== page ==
In London politics, there is much for which Ken will be remembered – of what he did and more still of the vision he had but which he was not allowed to implement. The crowning glory of his achievement, however, is London’s transport system. Ken became Leader of the GLC on the back of his work on London’s regional party executive to put an alternative transport policy at the heart of Labour’s appeal. Cheaper fares (free travel for all was dropped in a concession to the unions) and all day free travel for pensioners on buses and tubes increased passenger numbers by 70%, raised revenue by 11% in spite of the 32% cut in fares, and cut the number of cars entering central London in the morning peak. New rail services like Crossrail and Thameslink were planned.
Even after the GLC was abolished, Thatcher dared not extend to London the bus deregulation and rail privatisation which devastated services in the rest of Britain. When Ken returned as Mayor, the process he’d begun continued, reinforced by congestion charging, his boldest and bravest move.
It was not only in mainstream public transport and congestion charging that Ken’s contribution was outstanding: door-to-door services for people with disabilities and a more accessible mainstream network, cycling provision, the regulation of noisy and polluting lorries, the focus on safety and on pedestrian facilities are all part of his legacy.
The reasons Ken lost in a year when Labour otherwise did very well are complex. He faced a deeply hostile and concerted press attack, arguably the worst he’d ever faced. On previous occasions though, his campaign had had the flavour of insurgency, and his anti-establishment image won him support from many who were essentially voters against politicians, and he polled well ahead of the party as a result. This time, perhaps because he had simply been around so long, perhaps because he was so much closer to the party leadership than in the past, he did not (though nor did he poll significantly less than the party as many on the right of the party falsely allege). It was Johnson who won the anti-politics vote and the votes of large numbers of BNP and UKIP voters, leaving him well ahead of his party, and the victor.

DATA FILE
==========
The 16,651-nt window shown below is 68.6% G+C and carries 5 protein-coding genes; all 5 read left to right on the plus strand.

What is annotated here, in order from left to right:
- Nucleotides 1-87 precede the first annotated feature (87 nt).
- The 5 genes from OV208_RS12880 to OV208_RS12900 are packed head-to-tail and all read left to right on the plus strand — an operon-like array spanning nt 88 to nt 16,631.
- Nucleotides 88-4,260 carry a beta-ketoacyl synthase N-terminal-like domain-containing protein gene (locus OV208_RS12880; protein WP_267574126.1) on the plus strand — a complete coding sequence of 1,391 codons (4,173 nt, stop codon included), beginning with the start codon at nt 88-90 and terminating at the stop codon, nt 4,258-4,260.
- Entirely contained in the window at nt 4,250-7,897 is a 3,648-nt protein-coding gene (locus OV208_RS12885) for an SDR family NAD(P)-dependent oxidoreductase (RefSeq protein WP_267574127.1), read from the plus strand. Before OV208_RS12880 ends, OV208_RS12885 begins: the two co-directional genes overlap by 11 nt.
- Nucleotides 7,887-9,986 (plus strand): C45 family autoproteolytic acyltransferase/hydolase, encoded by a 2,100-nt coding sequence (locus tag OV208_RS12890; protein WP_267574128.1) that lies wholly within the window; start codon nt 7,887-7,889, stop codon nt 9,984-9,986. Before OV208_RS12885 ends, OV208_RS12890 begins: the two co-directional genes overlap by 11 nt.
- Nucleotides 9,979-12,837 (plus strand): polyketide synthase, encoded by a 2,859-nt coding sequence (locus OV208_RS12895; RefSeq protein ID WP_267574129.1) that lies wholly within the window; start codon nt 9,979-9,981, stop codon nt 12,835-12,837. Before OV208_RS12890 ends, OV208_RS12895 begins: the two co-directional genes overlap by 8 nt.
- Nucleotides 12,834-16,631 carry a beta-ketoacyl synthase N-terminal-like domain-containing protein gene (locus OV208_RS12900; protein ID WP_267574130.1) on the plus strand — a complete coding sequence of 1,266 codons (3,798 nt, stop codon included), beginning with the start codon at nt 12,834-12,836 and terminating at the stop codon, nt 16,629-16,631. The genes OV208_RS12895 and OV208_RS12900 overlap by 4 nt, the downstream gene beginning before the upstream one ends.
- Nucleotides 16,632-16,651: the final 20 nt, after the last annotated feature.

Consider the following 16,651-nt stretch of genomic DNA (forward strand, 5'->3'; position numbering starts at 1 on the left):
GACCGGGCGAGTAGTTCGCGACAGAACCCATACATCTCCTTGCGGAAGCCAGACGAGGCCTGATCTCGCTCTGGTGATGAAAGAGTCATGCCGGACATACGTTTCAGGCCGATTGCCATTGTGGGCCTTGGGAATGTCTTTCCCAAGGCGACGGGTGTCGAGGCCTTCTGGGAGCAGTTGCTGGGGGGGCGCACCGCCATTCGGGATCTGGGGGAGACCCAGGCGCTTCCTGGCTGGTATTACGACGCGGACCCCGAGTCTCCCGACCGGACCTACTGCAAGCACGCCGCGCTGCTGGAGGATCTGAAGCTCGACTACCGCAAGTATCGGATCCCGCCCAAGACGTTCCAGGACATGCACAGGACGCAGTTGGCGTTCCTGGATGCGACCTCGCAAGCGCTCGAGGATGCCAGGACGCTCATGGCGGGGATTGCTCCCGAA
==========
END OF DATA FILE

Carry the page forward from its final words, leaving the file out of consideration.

Some, like Luke Akehurst, allege that Labour would have done better with another candidate. I doubt it, though such a hypothesis can be neither proved nor disproved. Oona King would not have won, in my view. I heard her, at a hustings, propose the means testing of the Freedom Pass, a policy which could have lost her hundreds of thousands of votes. Ken won the selection because he had the experience running London and as a candidate.
However, though he won the selection, the accusations made by Oona King’s Blairite backers against Ken during the selection process (and beyond) undermined Ken, and provided ammunition for the media onslaught against him. This subversion by prominent Labour politicians and full time regional staff eventually resulted in the Party’s Regional Director being removed from her responsibility for the campaign.
Acts of sabotage by party members continued throughout the campaign. In Tower Hamlets, party officers deliberately targeted resources at two council by-elections, while much of the borough was barely canvassed and many tens of thousands of leaflets went undelivered. Similar things happened in Barking and elsewhere.
There were the direct attacks by a small number of prominent Labour members and calls to vote against the Labour candidate, by Alan Sugar, for example. “There is a long history of Lord Sugar and Ken Livingstone not being the best of friends,” a source told the Independent. “Lord Sugar was not recommending people vote for any of Ken’s opponents,” – which apparently means that there’s no question of any disciplinary action against him. You can be expelled for voting against public service cuts in Barking but not, it seems, for helping a right-wing Tory run London for another four years.